Politics aside, what to make of the “apology” by Rush Limbaugh and the eight sponsors who have left his radio show?
The words spoken by Limbaugh about the Georgetown law student speaking before Congress on the issue of insurance paying for birth control will not be repeated here. They were crass and, frankly, stupid.
My question to advertisers is, “What did you expect?”
As Marshall McLuhan said, the medium is the message. If you advertise on Limbaugh’s radio show, your brand is connected with that show and all that it means. Sure, Limbaugh’s show attracts high ratings, and that’s why advertisers have flocked to it.
But this isn’t the first time Limbaugh has said inflammatory things. It’s the engine that drives the show. Those sponsors didn’t mind then because the ratings were so high, regardless of how offensive his comments might be.
You could make the argument, I suppose, that a line was drawn that advertisers like ProFlowers and Quicken Loans couldn’t step over. Sure, but it bears repeating: If you advertise on Limbaugh’s show or ESPN or, heck, CSI, you are associated with that show and the folks that watch or listen to them.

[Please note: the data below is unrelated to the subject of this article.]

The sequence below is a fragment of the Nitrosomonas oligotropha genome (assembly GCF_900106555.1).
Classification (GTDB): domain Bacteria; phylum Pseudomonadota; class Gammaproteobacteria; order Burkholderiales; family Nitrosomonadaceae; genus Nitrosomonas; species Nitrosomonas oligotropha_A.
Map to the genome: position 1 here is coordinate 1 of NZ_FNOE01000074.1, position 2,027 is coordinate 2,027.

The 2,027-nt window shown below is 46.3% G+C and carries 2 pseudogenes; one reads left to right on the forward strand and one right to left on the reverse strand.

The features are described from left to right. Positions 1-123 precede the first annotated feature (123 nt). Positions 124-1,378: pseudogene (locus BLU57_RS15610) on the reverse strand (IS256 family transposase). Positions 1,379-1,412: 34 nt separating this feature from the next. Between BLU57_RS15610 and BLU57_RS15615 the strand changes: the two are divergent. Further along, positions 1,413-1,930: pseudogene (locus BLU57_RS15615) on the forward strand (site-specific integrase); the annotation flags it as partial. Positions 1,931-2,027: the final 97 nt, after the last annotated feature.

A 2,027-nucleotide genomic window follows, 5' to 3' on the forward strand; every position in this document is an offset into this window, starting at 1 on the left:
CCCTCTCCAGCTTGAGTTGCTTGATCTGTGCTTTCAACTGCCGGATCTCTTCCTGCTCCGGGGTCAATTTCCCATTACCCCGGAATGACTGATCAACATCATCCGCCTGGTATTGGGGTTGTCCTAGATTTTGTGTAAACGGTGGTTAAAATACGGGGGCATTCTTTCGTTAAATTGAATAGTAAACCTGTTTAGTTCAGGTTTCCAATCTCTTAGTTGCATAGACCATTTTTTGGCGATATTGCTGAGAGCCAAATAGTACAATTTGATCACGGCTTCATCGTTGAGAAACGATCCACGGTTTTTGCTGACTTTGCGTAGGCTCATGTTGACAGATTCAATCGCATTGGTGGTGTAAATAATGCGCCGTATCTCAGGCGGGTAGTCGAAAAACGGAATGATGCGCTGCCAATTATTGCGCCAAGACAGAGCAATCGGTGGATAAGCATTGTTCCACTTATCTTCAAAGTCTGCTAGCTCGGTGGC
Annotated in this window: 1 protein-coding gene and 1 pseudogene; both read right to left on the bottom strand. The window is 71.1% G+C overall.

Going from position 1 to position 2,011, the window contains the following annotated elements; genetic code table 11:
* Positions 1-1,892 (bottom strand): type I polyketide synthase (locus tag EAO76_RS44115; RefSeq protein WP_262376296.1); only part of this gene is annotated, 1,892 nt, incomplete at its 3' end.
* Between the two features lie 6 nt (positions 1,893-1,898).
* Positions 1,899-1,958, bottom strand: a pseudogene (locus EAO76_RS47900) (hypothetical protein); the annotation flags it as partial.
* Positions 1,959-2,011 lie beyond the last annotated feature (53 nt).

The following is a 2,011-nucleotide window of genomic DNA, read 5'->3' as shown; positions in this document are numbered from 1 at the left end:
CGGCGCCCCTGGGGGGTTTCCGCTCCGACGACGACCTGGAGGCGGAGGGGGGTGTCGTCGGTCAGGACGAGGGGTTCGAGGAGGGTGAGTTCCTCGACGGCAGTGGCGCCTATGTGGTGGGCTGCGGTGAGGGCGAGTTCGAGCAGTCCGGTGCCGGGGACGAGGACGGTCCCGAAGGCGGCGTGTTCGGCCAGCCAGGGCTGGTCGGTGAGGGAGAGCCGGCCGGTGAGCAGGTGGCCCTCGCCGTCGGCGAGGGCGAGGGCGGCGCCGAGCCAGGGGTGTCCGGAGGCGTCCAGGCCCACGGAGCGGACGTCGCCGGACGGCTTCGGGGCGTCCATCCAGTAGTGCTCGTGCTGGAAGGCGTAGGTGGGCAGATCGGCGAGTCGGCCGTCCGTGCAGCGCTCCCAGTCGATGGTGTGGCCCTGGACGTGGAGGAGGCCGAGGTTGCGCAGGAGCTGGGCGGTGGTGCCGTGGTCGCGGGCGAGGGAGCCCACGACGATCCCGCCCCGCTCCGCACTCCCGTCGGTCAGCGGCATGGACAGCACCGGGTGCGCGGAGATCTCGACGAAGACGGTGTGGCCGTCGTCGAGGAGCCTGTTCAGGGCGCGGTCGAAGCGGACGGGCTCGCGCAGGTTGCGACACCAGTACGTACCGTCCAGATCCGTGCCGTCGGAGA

Think of it this way. Limbaugh has his own brand and it’s been highly successful. By associating with Limbaugh, though, you are partners in that brand.
It, along with all the other strategies you undertake, feed into what your brand means and stands up for. While it’s noble for those sponsors to leave and take a stand, spare me the drama. You knew what you were getting in to.
In fact, the sponsors who have stayed are the ones who have, ultimately, been the most honest with themselves.